For about a decade I have been pressing the case that his early followers saw Jesus as a prophet. In “The Pre-Markan Gospel”2 I noted that, while Mark himself saw Jesus as the Son of God, his Gospel contained a wealth of incidents in which Jesus behaved like Elijah or Elisha. Later, in A Tale of Two Missions3 and “A Poor Man's Christology”,4 I drew attention to the number of passages where he acts like Moses, fulfilling the prophecy of the “prophet like Moses” of Deut 18:15, 18, cited at Acts 3:22f.; 7:37. In this essay I point to a fact which has been staring me in the face, but which I contrived to ignore: all the Elijah-Elisha incidents are in Mark 1–8, and all the Moses incidents are in Mark 9–13. This neat division is significant, and susceptible of an interesting explanation.
The tracing of allusions, whether to Elijah and his successor or to Moses, is a delicate business; for our concern is not just with Mark but with the tradition which he received. Our primary evidence must be similarities with the Markan narrative: but it seems proper to include two further elements in our assessment, each with due circumspection. First, there are three other evangelists who are more remote heirs of the same tradition and whose wording may sometimes give us a pointer to thinking in the Church of Mark's generation. Second, all arguments of this kind are cumulative: the more we find with confidence, the more confident we become of less clear instances. But cumulative structures may easily be houses of cards; and by importing non-Markan evidence we risk reading in Matthean or Lukan perspectives.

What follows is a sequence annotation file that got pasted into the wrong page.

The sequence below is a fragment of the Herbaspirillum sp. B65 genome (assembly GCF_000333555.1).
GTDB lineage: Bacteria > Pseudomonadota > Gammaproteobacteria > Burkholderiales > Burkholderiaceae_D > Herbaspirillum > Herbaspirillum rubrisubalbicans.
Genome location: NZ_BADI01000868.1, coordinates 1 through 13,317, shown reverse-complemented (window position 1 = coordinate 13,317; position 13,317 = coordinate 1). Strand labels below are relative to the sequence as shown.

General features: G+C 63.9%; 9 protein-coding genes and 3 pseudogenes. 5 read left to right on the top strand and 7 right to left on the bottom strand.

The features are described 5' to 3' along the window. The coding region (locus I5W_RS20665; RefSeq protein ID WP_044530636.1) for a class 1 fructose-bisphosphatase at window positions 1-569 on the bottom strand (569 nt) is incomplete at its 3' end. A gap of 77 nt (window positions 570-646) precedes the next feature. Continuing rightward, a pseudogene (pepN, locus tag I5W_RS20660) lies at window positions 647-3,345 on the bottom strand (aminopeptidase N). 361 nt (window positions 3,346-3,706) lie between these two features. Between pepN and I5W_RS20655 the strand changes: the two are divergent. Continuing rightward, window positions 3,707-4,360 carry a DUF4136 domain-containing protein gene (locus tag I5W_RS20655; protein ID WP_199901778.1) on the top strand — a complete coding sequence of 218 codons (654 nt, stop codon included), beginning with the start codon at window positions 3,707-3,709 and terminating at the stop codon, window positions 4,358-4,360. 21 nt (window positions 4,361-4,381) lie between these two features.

1 It is an honour to be asked to contribute to the present volume. David Catchpole
has been a friend for more than twenty years, the kindest and most courteous of
colleagues. All too often we have been sparring partners over Q , but I could not
have wished for a fairer or more straightforward opponent.
2SJT 47 (1994) 453–472. The article was a revised version of a paper given to
the Pre-Synoptic Seminar of SNTS at Bethel in July 1991.
3A Tale of Two Missions (SCM: London, 1994) 132.
4NTS 45 (1999) 348.